Fossil Beds Blaze Completely Tamed; Evacuation Orders Released
Throughout much of the spring and summer, Teller County featured wet and soggy conditions that were a pain for recreation-goers, but helped quell wildfire outbreaks.
But the temporary reprieve from wildfire disasters is apparently over, with the fire season making a comeback due to a relatively dry and hot July.
These fears hit home last week with the raging (Florissant) “Fossil Beds Fire” that scorched 14 acres, closed national monument and nearby trails and created a near panic on some social media outlets. The fire also led to the evacuation and pre-evacuation orders for several rural subdivisions.
After getting doused with repeated rain during the late spring and early summer months, the region saw a heat wave when conditions dried out and temperatures increased for a few weeks straight.
Last Wednesday at around 1 p.m., the Teller County Sheriff’s Office reported that a wildfire ignited just south of Highway 24 near Divide and Florissant, reportedly caused by lightning. The fire was reported at the intersection of Manchester Drive and Lower Twin Rocks Road.
During the first hour the fire burned, enough growth took place for authorities to start putting evacuation and pre-evacuation warnings into effect. First, the sheriff’s office put a pre-evacuation warning in place for the Twin Rock and Palmer Village subdivisions.
Authorities then added the Druid Hills subdivision to pre-evacuation status as the blaze continued to burn. Then at around 2 p.m., the sheriff’s office put in a mandatory evacuation order for the Palmer Village subdivision.
But by 3 p.m. on Wednesday, the mandatory evacuation order for Palmer Village was lifted, but the pre-evacuation order remained. Shortly after the fire was reported just before 1 p.m., aircraft including helicopters could be seen in the area helping fight the flames.
Later that afternoon officials said that the fire had reached 14 acres and it was burning inside the Florissant Fossil Beds property on its eastern side. The blaze, dubbed the ”Fossil Beds Fire” burned in a section of the park east of Teller County Road 1 and north of Lower Twin Rocks Road.
That day, authorities closed access to all hiking trails in the region including the Barksdale Picnic area. The sheriff’s office also asked that nobody park their cars on the side of Lower Twin Rocks Road to allow access for emergency vehicles.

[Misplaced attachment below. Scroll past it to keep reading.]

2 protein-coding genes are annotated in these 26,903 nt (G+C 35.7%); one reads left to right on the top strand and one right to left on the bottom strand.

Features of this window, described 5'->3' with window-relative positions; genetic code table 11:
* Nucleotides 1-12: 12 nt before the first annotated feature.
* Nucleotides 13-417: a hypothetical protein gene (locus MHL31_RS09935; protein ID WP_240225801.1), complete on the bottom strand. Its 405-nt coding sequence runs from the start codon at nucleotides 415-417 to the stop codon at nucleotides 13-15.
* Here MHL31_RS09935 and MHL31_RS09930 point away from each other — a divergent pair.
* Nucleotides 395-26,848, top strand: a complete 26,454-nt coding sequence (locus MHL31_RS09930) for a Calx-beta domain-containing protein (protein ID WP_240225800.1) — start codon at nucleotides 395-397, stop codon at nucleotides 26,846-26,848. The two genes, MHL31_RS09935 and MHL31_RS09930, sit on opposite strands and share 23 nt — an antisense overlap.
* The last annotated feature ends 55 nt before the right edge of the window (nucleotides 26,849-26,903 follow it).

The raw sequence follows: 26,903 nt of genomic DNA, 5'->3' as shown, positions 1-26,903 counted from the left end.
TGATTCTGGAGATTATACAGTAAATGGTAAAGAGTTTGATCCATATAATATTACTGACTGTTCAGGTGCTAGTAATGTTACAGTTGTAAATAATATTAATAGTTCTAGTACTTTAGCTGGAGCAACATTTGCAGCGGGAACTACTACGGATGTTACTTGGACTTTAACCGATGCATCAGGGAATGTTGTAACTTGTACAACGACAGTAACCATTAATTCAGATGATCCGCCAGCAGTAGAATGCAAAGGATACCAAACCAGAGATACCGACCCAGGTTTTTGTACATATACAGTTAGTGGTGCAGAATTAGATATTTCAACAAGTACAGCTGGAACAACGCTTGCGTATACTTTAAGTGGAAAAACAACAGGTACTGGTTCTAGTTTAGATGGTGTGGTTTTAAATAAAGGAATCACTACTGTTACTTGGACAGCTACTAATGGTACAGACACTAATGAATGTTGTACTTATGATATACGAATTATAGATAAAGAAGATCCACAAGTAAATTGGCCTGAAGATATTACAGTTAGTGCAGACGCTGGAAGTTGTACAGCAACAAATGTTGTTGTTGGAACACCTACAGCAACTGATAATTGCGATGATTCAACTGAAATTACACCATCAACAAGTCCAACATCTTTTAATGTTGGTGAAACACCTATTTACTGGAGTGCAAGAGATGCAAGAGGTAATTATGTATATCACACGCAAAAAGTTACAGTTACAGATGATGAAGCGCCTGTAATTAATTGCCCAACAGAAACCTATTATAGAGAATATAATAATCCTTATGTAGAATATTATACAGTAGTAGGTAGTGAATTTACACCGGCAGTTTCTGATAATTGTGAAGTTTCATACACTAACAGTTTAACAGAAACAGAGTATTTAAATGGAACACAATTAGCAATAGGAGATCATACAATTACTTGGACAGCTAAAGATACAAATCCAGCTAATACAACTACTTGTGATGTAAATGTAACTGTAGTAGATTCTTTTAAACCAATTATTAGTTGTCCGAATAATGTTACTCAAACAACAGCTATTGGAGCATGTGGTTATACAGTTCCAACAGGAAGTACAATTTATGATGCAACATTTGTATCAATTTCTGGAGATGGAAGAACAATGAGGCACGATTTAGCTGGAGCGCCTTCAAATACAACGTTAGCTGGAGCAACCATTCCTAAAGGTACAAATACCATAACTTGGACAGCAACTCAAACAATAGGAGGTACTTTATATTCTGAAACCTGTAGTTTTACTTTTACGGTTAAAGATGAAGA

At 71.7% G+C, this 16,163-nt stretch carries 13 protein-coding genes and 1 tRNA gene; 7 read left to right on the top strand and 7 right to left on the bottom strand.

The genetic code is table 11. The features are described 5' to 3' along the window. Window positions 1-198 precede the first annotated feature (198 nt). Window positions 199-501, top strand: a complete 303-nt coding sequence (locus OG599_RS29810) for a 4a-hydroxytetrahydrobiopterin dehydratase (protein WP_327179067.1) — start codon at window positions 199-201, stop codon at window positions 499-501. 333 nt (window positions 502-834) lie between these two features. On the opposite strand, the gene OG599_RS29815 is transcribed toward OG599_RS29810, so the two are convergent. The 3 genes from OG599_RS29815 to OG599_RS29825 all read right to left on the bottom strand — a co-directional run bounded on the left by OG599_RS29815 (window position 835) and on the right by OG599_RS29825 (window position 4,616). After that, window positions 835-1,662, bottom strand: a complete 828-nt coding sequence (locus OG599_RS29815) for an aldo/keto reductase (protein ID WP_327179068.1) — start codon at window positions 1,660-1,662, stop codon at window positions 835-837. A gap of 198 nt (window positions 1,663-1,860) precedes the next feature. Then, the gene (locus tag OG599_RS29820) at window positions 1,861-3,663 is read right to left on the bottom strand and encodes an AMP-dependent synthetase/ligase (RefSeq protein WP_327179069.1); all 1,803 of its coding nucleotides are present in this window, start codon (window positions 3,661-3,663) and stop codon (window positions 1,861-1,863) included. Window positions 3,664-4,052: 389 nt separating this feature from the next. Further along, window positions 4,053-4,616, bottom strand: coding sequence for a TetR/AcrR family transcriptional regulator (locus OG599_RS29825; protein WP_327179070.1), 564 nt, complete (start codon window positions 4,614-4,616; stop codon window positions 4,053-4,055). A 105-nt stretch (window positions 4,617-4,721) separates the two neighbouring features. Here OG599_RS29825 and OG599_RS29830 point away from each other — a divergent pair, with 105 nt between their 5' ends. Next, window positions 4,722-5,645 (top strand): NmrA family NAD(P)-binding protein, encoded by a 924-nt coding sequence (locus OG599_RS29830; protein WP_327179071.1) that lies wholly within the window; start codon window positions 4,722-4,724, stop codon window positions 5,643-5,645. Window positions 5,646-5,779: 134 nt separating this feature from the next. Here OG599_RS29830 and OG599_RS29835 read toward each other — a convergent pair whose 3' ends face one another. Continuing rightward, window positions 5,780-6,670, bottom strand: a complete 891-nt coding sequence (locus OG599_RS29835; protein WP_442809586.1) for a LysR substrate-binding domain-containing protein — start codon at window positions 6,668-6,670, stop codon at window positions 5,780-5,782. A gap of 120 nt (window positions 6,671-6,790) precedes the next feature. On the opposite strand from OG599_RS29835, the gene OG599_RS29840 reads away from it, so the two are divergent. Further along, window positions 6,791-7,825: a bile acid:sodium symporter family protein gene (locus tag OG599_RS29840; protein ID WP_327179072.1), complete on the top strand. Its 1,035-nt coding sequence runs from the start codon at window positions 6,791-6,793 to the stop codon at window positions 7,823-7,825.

At around 6:30 p.m., the U.S. Forest Service announced that the fire was still 14 acres in size and that the crews had reached 90 percent containment, courtesy of heavy air support and a variety of resources from several agencies. As of 8 p.m., all of the pre-evacuations notices in the area were lifted.
Then on Thursday, officials from the Florissant Fossil Beds National Monument reported that the blaze was 100 percent contained. The crews stopped forward progression of the fire and the region saw large amounts of precipitation on Thursday and Friday.
Officials also announced last week that the blaze was caused by a lightning strike. By Thursday, the Florissant Fossil Beds had reopened all trails within the national monument including the Barksdale Picnic Area.
Fire Could Be a Sign of More Disasters
According to Teller County’s Office of Emergency Management Director Jay Teague, the fire season for the county has basically just begun after getting doused with a series of hot and dry days. But, he said that a lot of the fuels in the area still have high moisture levels.
“With the ‘green-up’ we had, the fuel moistures are looking pretty good except for the trees,” Teague explained. “The Ponderosa pines are drying out pretty good. But, as far as rate of spread goes, fires are still moving pretty slow. That’s why we were able to catch that one (Fossil Beds Fire) as quick as we did.”
He said that the fire still has some heavier fuels burning in the interior, but there is good containment around the entire fire’s perimeter. Last month, Teague’s office and several organizations in the area held their Emergency Preparedness Day to help people develop plans for disasters like wildfires.
Authorities in the area continue to caution residents that a wildfire or other disaster could still happen at any moment. This point was stressed by the Teller County commissioners during last week’s regular meeting. “This was a wake-up call,” said Teller County Commissioner Dan Williams.